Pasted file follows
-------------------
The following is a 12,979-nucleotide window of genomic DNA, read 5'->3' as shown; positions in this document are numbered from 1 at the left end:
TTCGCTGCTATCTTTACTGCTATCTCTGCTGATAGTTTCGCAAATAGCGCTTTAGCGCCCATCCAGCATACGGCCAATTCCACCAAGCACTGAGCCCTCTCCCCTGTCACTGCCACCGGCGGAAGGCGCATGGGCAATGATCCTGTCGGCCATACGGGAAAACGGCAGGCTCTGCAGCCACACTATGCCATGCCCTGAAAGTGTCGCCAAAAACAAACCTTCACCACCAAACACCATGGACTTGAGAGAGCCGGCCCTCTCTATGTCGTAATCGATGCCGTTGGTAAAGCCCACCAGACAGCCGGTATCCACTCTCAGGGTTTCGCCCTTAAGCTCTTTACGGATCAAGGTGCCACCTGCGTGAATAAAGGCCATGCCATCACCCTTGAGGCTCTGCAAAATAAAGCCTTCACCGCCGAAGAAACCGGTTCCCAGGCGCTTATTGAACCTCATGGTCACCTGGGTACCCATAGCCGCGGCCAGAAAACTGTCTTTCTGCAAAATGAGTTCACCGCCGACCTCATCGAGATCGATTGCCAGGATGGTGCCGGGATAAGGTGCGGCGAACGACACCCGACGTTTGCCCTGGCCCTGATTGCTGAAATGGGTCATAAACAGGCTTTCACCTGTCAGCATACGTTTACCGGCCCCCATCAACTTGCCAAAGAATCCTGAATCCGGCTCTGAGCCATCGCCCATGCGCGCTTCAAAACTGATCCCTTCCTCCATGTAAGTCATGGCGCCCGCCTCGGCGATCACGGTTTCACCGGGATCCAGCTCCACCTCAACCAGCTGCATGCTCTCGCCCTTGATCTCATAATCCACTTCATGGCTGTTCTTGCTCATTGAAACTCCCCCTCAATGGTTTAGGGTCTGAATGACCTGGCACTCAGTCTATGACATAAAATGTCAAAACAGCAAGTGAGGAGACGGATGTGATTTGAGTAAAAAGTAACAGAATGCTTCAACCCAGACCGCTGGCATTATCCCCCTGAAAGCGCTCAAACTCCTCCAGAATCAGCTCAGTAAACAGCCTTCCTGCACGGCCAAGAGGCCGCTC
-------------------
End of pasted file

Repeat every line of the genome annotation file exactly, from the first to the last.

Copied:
The following is a 12,979-nucleotide window of genomic DNA, read 5'->3' as shown; positions in this document are numbered from 1 at the left end:
TTCGCTGCTATCTTTACTGCTATCTCTGCTGATAGTTTCGCAAATAGCGCTTTAGCGCCCATCCAGCATACGGCCAATTCCACCAAGCACTGAGCCCTCTCCCCTGTCACTGCCACCGGCGGAAGGCGCATGGGCAATGATCCTGTCGGCCATACGGGAAAACGGCAGGCTCTGCAGCCACACTATGCCATGCCCTGAAAGTGTCGCCAAAAACAAACCTTCACCACCAAACACCATGGACTTGAGAGAGCCGGCCCTCTCTATGTCGTAATCGATGCCGTTGGTAAAGCCCACCAGACAGCCGGTATCCACTCTCAGGGTTTCGCCCTTAAGCTCTTTACGGATCAAGGTGCCACCTGCGTGAATAAAGGCCATGCCATCACCCTTGAGGCTCTGCAAAATAAAGCCTTCACCGCCGAAGAAACCGGTTCCCAGGCGCTTATTGAACCTCATGGTCACCTGGGTACCCATAGCCGCGGCCAGAAAACTGTCTTTCTGCAAAATGAGTTCACCGCCGACCTCATCGAGATCGATTGCCAGGATGGTGCCGGGATAAGGTGCGGCGAACGACACCCGACGTTTGCCCTGGCCCTGATTGCTGAAATGGGTCATAAACAGGCTTTCACCTGTCAGCATACGTTTACCGGCCCCCATCAACTTGCCAAAGAATCCTGAATCCGGCTCTGAGCCATCGCCCATGCGCGCTTCAAAACTGATCCCTTCCTCCATGTAAGTCATGGCGCCCGCCTCGGCGATCACGGTTTCACCGGGATCCAGCTCCACCTCAACCAGCTGCATGCTCTCGCCCTTGATCTCATAATCCACTTCATGGCTGTTCTTGCTCATTGAAACTCCCCCTCAATGGTTTAGGGTCTGAATGACCTGGCACTCAGTCTATGACATAAAATGTCAAAACAGCAAGTGAGGAGACGGATGTGATTTGAGTAAAAAGTAACAGAATGCTTCAACCCAGACCGCTGGCATTATCCCCCTGAAAGCGCTCAAACTCCTCCAGAATCAGCTCAGTAAACAGCCTTCCTGCACGGCCAAGAGGCCGCTC